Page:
Testing Clichés Part IV – We can’t find all (important) bugs Rikard Edgren

It’s a truth that we can’t find all bugs, but is it really a truth that we can’t find all important bugs?
And it’s a cliche when used as answer to the (sincere) “why didn’t you find that bug?” question.
Testers are paid to find important information about what they are testing, and included are the big bugs, so you can fix them before the software is used in production.

Besides some good things about forthcoming test strategies, I hope you also can say: “if you have read the test plan and status reports it shouldn’t be a surprise bugs like this got away.” Well-informed risk taking is part of our business.
However, if there is a test that seems important, and would take a couple of minutes to perform, this argument is not valid. Testers (in a serious project) should try to perform all important tests that can be performed fast.

There are testing lessons to be learned if the answer is:
* we didn’t think about that scenario
* it wasn’t included in the requirements
* someone told us not to test that
* we had no idea that the customers where running that kind of configuration
* we found it, but didn’t report it well enough
* we didn’t put the bug there, and they hid it awfully well
* this type of issue can’t be found with automated tests

And there is the occasional invalid question, e.g. when the bug was reported in a good way, or when there was no testing time alotted for a late change.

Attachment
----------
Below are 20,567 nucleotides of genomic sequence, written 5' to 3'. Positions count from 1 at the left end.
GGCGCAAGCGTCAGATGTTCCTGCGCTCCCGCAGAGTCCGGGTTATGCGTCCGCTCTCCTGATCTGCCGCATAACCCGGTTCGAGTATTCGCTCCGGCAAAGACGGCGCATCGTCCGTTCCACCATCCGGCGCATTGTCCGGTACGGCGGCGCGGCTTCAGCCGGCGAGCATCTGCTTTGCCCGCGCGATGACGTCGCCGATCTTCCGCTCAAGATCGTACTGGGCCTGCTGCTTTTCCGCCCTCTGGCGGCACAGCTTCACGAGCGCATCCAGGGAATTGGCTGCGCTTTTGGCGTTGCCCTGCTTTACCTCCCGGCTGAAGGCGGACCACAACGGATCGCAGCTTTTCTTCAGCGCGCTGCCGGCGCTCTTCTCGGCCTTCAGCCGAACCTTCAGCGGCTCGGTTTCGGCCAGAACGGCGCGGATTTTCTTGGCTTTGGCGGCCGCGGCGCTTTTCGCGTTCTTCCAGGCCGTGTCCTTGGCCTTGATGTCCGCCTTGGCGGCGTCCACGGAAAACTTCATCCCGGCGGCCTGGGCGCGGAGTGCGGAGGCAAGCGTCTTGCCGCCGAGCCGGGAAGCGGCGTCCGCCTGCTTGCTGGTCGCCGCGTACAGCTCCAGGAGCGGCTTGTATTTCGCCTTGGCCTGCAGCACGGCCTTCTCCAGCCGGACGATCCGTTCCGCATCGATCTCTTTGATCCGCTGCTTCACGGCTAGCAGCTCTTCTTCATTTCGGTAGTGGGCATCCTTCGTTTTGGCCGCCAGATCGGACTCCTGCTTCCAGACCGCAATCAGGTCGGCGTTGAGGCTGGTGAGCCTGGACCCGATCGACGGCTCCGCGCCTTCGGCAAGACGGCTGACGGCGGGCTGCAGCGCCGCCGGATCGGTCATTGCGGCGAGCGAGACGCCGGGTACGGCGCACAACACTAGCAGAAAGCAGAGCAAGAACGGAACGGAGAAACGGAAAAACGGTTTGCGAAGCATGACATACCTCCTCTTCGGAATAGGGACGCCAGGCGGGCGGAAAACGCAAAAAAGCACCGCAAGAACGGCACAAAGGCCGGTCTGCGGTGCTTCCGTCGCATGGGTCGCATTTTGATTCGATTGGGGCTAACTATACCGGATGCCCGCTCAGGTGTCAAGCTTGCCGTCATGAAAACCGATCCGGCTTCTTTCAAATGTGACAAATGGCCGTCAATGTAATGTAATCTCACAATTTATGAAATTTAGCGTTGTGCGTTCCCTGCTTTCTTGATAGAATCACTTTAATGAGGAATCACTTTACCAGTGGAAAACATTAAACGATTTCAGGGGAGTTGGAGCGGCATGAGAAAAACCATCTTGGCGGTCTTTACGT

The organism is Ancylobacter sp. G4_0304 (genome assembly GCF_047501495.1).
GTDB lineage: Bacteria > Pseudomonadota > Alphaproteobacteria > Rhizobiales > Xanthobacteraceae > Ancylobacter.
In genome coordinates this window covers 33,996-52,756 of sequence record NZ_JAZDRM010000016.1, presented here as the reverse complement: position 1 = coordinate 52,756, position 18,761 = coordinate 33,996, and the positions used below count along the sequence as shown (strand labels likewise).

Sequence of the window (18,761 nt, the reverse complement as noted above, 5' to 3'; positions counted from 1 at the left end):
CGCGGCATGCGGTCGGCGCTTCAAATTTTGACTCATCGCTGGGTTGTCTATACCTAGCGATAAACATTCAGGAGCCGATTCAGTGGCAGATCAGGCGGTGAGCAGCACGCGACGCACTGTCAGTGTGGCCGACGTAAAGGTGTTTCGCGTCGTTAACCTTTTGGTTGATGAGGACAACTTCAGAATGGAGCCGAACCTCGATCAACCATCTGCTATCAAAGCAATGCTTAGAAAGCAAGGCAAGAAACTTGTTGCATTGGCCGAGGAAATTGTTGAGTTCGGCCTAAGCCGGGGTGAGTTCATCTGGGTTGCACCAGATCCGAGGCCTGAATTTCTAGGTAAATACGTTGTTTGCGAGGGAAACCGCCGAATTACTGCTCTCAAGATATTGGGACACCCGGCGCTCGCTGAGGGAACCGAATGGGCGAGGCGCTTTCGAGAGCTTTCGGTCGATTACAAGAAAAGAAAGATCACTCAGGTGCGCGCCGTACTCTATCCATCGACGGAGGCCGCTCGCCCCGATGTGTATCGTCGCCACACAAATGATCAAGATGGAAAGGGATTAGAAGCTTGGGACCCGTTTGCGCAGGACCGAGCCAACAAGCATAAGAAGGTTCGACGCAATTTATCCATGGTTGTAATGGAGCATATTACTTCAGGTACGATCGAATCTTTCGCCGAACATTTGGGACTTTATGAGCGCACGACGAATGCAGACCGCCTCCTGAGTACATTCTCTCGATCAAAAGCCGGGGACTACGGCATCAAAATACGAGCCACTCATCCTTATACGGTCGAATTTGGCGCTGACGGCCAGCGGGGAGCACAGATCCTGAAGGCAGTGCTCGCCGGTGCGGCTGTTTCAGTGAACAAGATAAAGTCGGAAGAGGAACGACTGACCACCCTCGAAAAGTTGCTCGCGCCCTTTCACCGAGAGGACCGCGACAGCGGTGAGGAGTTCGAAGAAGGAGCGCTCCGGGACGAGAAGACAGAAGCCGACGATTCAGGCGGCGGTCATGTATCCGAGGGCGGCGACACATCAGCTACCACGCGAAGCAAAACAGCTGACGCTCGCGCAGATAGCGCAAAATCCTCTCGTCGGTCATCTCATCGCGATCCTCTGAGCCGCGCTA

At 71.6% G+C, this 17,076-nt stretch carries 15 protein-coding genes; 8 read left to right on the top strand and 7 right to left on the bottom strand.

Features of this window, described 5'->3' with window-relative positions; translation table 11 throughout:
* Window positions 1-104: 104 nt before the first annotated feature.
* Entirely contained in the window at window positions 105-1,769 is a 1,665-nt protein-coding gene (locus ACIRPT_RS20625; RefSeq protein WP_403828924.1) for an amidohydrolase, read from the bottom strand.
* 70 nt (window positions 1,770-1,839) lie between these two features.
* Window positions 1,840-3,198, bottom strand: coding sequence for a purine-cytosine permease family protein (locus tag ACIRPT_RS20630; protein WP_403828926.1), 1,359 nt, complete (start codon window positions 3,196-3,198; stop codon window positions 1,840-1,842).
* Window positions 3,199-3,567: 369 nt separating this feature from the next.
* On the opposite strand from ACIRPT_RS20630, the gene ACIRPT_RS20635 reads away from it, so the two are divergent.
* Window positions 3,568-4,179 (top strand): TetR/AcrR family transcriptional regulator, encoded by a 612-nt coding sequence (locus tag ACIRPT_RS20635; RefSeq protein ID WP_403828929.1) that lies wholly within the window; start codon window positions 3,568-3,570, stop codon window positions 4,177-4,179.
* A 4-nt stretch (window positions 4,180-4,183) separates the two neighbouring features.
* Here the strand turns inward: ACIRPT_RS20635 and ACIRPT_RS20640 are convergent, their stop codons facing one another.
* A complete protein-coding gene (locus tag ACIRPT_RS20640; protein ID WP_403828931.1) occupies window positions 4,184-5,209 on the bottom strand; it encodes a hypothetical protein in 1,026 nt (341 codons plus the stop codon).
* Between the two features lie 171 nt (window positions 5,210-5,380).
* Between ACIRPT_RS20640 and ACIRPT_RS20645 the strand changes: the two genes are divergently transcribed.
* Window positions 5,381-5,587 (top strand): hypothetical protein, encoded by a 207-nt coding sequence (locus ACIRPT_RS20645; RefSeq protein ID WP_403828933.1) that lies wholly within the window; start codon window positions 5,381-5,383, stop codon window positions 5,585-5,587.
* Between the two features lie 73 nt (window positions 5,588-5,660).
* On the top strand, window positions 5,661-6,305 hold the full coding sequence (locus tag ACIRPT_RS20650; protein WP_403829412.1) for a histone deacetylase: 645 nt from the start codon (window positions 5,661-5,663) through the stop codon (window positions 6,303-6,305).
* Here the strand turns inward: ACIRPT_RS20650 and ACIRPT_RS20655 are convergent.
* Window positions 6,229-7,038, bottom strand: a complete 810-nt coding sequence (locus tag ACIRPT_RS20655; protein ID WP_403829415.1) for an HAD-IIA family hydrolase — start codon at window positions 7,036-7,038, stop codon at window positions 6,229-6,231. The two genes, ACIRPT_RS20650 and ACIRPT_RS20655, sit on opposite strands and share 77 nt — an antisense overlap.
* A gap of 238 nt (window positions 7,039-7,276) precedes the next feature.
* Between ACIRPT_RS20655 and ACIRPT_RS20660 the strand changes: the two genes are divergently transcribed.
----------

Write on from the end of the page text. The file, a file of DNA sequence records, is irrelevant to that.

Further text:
Bottom line is: take the question seriously, and try to improve your testing to avoid this and other important issues (next time it will probably be another kind of issue…)

Joe Strazzere June 2nd, 2010

Sometimes Developers are just better at creating bugs than we are at finding them.

So additional “answers” might be:
* The code was so bad, we couldn’t expose all the bugs
* Bugs were introduced so late in the project, insufficient testing time remained

Rikard Edgren June 3rd, 2010

Thanks for the additions.
I guess there are mostly development lessons for “the code was so bad” example, and a testing lesson might be “get out of there”?

Saam June 3rd, 2010

“…is it really a truth that we can’t find all important bugs?” What is an important bug? How important bugs are we talking about…? 🙂

I would say that using my internal rating of bugs in the context I work we can and we should find the most important bugs. We have the potential to find all the most important ones (the type I define as most important), but we cant be sure we found them all.

I completely agree that there are very valuable testing lessons to learn from faults that “slipped through”. And there are “developement lessons”. But there are also business lessons since it is common that products today are released despite known issues, and sometimes these issues are “important”.

Rikard Edgren June 4th, 2010

I think there are two typical categories of “important bugs that we should find before release”
* bugs that probably would be patched if they were experienced by customers
* bugs you are embarassed to see they slipped through

I suspect it is common that projects have the potential, but not the time, to find (almost) all “important” bugs.

And yes, it is OK to release products with important defects; but wouldn’t it be fair to tell about the defects you know about?